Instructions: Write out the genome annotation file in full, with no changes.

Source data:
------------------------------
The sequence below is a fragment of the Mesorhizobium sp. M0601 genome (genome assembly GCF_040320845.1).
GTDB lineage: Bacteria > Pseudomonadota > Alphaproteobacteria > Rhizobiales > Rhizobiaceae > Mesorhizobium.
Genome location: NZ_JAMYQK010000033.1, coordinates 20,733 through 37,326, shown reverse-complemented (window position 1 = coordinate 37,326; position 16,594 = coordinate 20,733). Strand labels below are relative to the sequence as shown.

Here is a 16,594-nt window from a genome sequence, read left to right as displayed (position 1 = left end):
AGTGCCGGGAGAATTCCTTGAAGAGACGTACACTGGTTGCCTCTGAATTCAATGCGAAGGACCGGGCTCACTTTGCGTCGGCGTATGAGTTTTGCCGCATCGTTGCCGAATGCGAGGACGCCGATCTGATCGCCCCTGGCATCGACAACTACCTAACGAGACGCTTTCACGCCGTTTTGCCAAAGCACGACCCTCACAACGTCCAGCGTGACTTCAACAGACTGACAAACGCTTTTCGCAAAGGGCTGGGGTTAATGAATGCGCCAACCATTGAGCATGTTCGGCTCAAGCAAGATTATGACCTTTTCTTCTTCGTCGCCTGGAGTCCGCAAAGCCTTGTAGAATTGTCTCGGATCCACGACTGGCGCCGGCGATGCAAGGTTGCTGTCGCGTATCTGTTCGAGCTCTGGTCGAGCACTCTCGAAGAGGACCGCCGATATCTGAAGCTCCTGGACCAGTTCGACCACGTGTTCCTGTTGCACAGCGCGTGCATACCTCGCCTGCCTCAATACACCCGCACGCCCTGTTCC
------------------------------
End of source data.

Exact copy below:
The sequence below is a fragment of the Mesorhizobium sp. M0601 genome (genome assembly GCF_040320845.1).
GTDB lineage: Bacteria > Pseudomonadota > Alphaproteobacteria > Rhizobiales > Rhizobiaceae > Mesorhizobium.
Genome location: NZ_JAMYQK010000033.1, coordinates 20,733 through 37,326, shown reverse-complemented (window position 1 = coordinate 37,326; position 16,594 = coordinate 20,733). Strand labels below are relative to the sequence as shown.

Here is a 16,594-nt window from a genome sequence, read left to right as displayed (position 1 = left end):
AGTGCCGGGAGAATTCCTTGAAGAGACGTACACTGGTTGCCTCTGAATTCAATGCGAAGGACCGGGCTCACTTTGCGTCGGCGTATGAGTTTTGCCGCATCGTTGCCGAATGCGAGGACGCCGATCTGATCGCCCCTGGCATCGACAACTACCTAACGAGACGCTTTCACGCCGTTTTGCCAAAGCACGACCCTCACAACGTCCAGCGTGACTTCAACAGACTGACAAACGCTTTTCGCAAAGGGCTGGGGTTAATGAATGCGCCAACCATTGAGCATGTTCGGCTCAAGCAAGATTATGACCTTTTCTTCTTCGTCGCCTGGAGTCCGCAAAGCCTTGTAGAATTGTCTCGGATCCACGACTGGCGCCGGCGATGCAAGGTTGCTGTCGCGTATCTGTTCGAGCTCTGGTCGAGCACTCTCGAAGAGGACCGCCGATATCTGAAGCTCCTGGACCAGTTCGACCACGTGTTCCTGTTGCACAGCGCGTGCATACCTCGCCTGCCTCAATACACCCGCACGCCCTGTTCC